The first step in any dovetailed project is committing to cutting dovetails. There are SO many easier, faster, easier, and faster ways to join 2 boards or to make a box that it comes down to the commitment, the decision to do it the hard way…the best way. “Check out these biscuit joints” is a phase never, ever uttered by man, and yes, I have a Domino.
The process for making a dovetailed box can be broken up into stages. The first is the “why” of the project which can range from “I want to try and cut a dovetail” to “I want to build a faithful reproduction of a William & Mary Highboy with all the trimmings”. The point is there is a target that will guide your decisions on a macro scale. Lumber species, stock selection, joinery style, and the rest will be guided by the Why of your project.
For this post, the Why will be a box to house your complete collection of whatsits (nameless things), and it will be joined by through dovetails.
Creating The Dovetail Box Parts
Once you’ve decided on through dovetails (and told at least one woodworker friend so you can’t back out), things get easier before they get harder. All of the parts for the box will be full size. Because the joints all go through the full thickness of their respective mating parts a 10 X 18 inch box will require two 10 inch parts and two 18 inch parts…easy-peasy. Size the height of your box to fit your tallest whatsit you will store in it, and allow for a top and bottom. The parts should be the same width and thickness, with all edges dressed square and true – “four-squared” some call it.
Be sure to read my other project article where I created small dovetail drawers for a funerary urn.
There are many ways to get to four-squared, and there is only one right way: The way you choose to do it today. Use your bandsaw, tablesaw, chopsaw, or handsaw. Use your jointer, planer, shooting board, or router. Use a …you get the idea, use what you have and know how to use or try something new for the sake of trying something new. Spend 5,000 hours on Youtube if you feel like it, then commit. I promise you’ll pick the right way. Next time maybe you’ll pick a different right way, eventually you’ll land on your favorite right way. Today I used a crosscut sled on the tablesaw followed by a trip to my shooting board, followed by a trip to my sharpening station, and then back to the shooting board. Now that our stock prepped we can move on to the question at hand:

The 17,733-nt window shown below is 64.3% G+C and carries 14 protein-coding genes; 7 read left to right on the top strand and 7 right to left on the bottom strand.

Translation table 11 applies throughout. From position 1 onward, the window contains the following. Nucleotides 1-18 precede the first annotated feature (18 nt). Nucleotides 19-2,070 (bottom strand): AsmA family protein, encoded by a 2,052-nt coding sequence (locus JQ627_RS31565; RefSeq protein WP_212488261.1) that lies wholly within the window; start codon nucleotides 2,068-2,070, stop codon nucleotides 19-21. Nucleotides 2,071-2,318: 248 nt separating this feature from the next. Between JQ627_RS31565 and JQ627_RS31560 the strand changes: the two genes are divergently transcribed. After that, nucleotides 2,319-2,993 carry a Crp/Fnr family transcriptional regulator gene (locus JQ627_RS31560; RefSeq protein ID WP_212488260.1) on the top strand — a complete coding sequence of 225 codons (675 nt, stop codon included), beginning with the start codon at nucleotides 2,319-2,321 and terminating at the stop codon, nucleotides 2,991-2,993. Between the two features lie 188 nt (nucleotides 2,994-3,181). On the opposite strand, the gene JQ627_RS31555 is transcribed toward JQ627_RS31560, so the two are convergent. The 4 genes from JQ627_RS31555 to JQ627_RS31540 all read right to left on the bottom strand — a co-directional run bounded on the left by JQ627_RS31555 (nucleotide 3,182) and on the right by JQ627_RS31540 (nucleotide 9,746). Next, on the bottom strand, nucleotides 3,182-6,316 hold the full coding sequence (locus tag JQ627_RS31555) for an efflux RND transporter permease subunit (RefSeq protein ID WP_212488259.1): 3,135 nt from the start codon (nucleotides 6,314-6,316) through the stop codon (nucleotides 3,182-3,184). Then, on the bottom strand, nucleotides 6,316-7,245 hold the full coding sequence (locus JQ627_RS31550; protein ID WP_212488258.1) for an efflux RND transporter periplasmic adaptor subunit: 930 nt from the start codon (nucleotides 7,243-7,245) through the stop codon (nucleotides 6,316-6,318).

How Do You Lay Out Dovetails?
Machine-cut dovetails are usually cut with a router and a guide or jig. The most common form of jig is what I call the Bear Comb. The bear comb jig is a series of regular teeth with a width matched to the router bit and guide collar it is designed to be used with.
The spaces between the teeth are usually make pins and tails of the same size.. The result is a very regular and equal pattern to the joint, easily recognized as machine cut dovetails, otherwise known as Zipper Dovetails. Zipper dovetails are fugly. Laying out dovetails for a bear comb jig is not necessary since the jig determines the spacing. You cannot design your
layout, you just position your stock and run your router on the jig.
There are adjustable router jigs that allow you to alter their tooth spacing to get a look that comes closer to hand-cut, but they are prohibitively expensive and can be difficult to master. To me they are meant for production shop environments cranking out large volumes of drawers for custom cabinets with a more bespoke look. For the rest of this post the assumption will be that we are cutting our dovetails by hand, although the layout techniques could be applied to an adjustable router jig.
The considerations for dovetail layout are both functional and aesthetic. On the function side you want your joint to hold together under the stresses anticipated by the why of the project. In this case our whatsits don’t have a lot of weight, so those stresses can be ignored. If we were building a chest to transport cannon balls in the back of a truck over rough terrain we’d have a bit more concern.
On the aesthetic side, we want our dovetail layout to be beautiful to look at. Many feel that a uniform, symmetrical layout is the only way to go. An “organic” layout where the pattern is symmetrical but not uniform looks and feels more like the handwork of a craftsman. More formal work leans towards uniformity, a one-off creation can be whatever you want it to be. We also need to consider the dovetail ratio, or slope angle, how many pins and tails we want, and how wide they should all be.
The standards for ratios are also a settled question in many minds; 1:4 for softwoods, 1:6 for general utility, and 1:8 for formal high-style work in expensive hardwoods. There are project-specific advantages sometimes to help you decide. For instance a 1:8 ratio on the same size half-pin will let you cut a groove for the box bottom lower in the box than a 1:4 would, saving some internal space. Sometimes these small details can make or break a project. If you are making a reproduction, copy what you see. If you are making a whatsit box, go with what feels good to you. Think of a one-off project like this as an exercise to experiment and learn for future projects. My box is poplar, with a ratio of 1:6.